Community pharmacies are more likely to fail a GPhC inspection than a hospital pharmacy – but also account for all pharmacies rated excellent in recent years, the regulator revealed yesterday as it began publishing inspection reports on a dedicated website.
An independent analysis of 14,650 inspection reports found that between November 2013 and August 2018, 15 per cent of community pharmacies that were inspected either did not meet all of the regulator’s standards or received a satisfactory rating along with an action plan to improve their performance. This compared to four per cent of hospital pharmacies.
Of the pharmacies included in the analysis, 97.5 were community pharmacies, with the rest being in the hospital (2.4 per cent) or prison (0.2 per cent) sectors.
Poor ratings were over twice as common in pharmacies that underwent an unannounced inspection, with 27 per cent of these inspections resulting in a poor rating or improvement plan, compared to 12.8 per cent of inspections where prior notice was given.
The GPhC said pharmacies with characteristics like being in a hospital, being part of a larger chain or being in a rural location were “more commonly rated as good”.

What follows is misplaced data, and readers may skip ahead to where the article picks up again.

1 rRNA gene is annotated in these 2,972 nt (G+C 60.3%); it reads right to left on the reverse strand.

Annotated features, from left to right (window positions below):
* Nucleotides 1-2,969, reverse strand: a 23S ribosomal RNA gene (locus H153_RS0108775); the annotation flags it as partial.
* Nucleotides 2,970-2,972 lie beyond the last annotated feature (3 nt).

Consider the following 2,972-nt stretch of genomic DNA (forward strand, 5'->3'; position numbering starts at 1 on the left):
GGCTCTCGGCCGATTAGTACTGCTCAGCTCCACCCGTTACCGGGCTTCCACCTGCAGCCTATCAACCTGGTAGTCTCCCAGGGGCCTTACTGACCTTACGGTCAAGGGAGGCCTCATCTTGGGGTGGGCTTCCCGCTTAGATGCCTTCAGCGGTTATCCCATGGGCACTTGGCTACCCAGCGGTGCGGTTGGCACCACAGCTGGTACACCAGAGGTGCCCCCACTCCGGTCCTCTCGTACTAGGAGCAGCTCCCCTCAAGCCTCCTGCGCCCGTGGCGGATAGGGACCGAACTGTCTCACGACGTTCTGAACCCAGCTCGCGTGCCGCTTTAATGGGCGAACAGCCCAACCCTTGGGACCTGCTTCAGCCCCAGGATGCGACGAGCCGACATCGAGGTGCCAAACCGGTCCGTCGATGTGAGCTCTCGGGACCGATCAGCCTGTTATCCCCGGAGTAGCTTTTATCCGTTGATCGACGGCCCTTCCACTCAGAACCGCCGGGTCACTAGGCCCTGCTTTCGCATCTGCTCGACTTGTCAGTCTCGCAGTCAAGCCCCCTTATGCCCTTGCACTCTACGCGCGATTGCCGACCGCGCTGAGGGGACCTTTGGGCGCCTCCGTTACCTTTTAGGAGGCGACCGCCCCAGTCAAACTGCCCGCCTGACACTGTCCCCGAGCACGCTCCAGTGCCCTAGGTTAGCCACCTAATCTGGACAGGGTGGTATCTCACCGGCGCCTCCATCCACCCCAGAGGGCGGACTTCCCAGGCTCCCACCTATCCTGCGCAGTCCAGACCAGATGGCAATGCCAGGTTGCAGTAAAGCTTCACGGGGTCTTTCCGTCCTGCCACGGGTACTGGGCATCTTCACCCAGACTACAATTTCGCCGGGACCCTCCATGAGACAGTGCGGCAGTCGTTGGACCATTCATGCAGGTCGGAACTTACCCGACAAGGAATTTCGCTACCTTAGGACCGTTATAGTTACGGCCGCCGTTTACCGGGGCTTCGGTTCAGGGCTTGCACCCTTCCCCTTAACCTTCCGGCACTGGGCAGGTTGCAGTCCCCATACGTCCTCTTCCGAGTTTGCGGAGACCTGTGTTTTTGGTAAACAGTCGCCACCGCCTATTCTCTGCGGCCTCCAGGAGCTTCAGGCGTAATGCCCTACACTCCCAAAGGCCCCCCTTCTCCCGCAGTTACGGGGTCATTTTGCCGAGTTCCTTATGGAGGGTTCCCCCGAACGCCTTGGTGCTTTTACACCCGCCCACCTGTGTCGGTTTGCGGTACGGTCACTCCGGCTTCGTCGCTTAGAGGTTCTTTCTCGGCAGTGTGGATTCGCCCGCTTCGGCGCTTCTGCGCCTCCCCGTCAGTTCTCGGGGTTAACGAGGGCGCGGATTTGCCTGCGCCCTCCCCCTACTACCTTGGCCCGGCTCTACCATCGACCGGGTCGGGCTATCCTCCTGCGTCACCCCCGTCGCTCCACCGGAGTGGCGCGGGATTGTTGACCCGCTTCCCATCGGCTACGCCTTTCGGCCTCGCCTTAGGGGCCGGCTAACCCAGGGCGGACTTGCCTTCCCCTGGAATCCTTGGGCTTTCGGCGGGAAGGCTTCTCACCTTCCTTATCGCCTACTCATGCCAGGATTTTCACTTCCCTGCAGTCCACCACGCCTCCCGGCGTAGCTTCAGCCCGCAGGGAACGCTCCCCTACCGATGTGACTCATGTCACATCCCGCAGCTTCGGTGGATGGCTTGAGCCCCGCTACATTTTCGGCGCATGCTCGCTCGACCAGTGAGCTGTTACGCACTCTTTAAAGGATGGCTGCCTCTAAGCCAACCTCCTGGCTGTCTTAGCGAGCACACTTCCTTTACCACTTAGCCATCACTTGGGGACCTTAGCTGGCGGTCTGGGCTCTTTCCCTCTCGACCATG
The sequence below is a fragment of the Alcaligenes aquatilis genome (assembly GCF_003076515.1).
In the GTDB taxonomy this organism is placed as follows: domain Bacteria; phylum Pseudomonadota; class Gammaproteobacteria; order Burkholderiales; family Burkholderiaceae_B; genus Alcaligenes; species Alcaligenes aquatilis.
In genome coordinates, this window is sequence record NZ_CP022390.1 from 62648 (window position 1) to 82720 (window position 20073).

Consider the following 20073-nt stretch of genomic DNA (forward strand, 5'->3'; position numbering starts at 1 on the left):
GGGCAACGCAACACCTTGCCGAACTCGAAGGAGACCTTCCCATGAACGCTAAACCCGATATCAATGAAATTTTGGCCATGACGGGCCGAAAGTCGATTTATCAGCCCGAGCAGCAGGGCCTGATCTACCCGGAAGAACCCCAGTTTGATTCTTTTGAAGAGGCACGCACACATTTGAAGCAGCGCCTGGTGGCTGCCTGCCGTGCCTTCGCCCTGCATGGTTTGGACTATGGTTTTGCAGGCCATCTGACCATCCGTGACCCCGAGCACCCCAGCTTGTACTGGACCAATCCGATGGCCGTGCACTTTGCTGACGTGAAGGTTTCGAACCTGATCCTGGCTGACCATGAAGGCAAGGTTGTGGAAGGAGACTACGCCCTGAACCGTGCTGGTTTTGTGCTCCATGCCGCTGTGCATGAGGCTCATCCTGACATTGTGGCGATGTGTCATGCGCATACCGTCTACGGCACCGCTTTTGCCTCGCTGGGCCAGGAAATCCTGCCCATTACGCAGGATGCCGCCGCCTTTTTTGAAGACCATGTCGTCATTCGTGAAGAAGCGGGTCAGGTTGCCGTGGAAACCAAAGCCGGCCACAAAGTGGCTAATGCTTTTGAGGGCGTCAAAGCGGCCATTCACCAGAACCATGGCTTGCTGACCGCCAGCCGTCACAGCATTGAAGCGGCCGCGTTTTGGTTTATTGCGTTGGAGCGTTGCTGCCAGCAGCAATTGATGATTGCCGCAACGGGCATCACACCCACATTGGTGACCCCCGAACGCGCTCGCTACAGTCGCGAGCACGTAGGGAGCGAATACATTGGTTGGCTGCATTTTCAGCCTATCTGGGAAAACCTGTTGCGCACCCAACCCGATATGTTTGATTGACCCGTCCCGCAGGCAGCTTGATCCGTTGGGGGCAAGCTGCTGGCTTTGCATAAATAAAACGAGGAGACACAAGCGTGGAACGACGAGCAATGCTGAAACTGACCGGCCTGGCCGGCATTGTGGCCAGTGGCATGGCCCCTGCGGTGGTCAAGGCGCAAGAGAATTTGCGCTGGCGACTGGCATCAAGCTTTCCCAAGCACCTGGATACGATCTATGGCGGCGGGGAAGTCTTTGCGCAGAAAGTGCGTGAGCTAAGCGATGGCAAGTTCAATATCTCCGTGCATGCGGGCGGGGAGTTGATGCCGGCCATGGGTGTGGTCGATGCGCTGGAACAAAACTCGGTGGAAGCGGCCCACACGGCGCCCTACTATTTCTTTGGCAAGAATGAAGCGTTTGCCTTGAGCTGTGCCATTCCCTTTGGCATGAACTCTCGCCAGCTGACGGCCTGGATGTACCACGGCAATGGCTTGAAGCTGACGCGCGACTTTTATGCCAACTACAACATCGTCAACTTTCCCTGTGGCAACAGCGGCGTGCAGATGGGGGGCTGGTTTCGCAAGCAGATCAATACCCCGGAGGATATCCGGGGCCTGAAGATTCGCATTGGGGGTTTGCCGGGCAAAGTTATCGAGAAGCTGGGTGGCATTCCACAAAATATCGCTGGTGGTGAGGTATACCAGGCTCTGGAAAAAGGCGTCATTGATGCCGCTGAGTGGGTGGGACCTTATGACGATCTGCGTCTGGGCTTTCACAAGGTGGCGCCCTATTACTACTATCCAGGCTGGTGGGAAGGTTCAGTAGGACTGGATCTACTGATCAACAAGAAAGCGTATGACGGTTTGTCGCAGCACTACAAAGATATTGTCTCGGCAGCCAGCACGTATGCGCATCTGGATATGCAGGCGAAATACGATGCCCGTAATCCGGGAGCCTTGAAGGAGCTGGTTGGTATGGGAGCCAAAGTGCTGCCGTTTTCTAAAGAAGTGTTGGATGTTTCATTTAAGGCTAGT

Meanwhile, community pharmacies, “particularly single independent pharmacies or ones that were part of a small chain [of two to five branches],” fared less well.
Despite these trends, the GPhC noted that each of the six pharmacies to receive an excellent rating was in the community sector, and that four of the six were either single independents or part of a smaller chain. The GPhC said that while the low numbers meant this was not statistically significant, it “indicates that smaller community pharmacies are also able to demonstrate excellent performance”.
The GPhC said the “vast majority” (85.2 per cent) of pharmacies had met all of its standards for registered pharmacies. Poor ratings were given to 3.6 per cent of inspected pharmacies, while 11.2 per cent received a satisfactory rating with an action plan.
The independent analysis found that of the standards set by the GPhC, those relating to governance had the most significant bearing on overall performance. Meeting these standards was predictive of passing an inspection, while failure to meet them was correlated with receiving a ‘poor’ or 'satisfactory with action plan' rating.
Standards relating to service delivery also had strong overall impact, while those relating to staff were drivers in good overall performance.
The GPhC also spoke of a number of “emergent themes” that appeared to affect overall performance. These included a “proactive approach”, efficient processes and responsiveness.
Royal Pharmaceutical Society president Sandra Gidley commented: “The impact of good governance and systems on effective service provision couldn’t be clearer from this report."
Ms Gidley spoke of pharmacists working under “enormous pressure” who encounter “systems failures” and “end up taking personal responsibility for things beyond their control”.
Jasmine Shah, head of services at the National Pharmacy Association said: “It’s encouraging that nine in 10 pharmacies met all the standards set by the regulator. Most of the pharmacies rated excellent are independent pharmacies, which indicates that independents are prepared to go the extra mile to provide great service to their patients."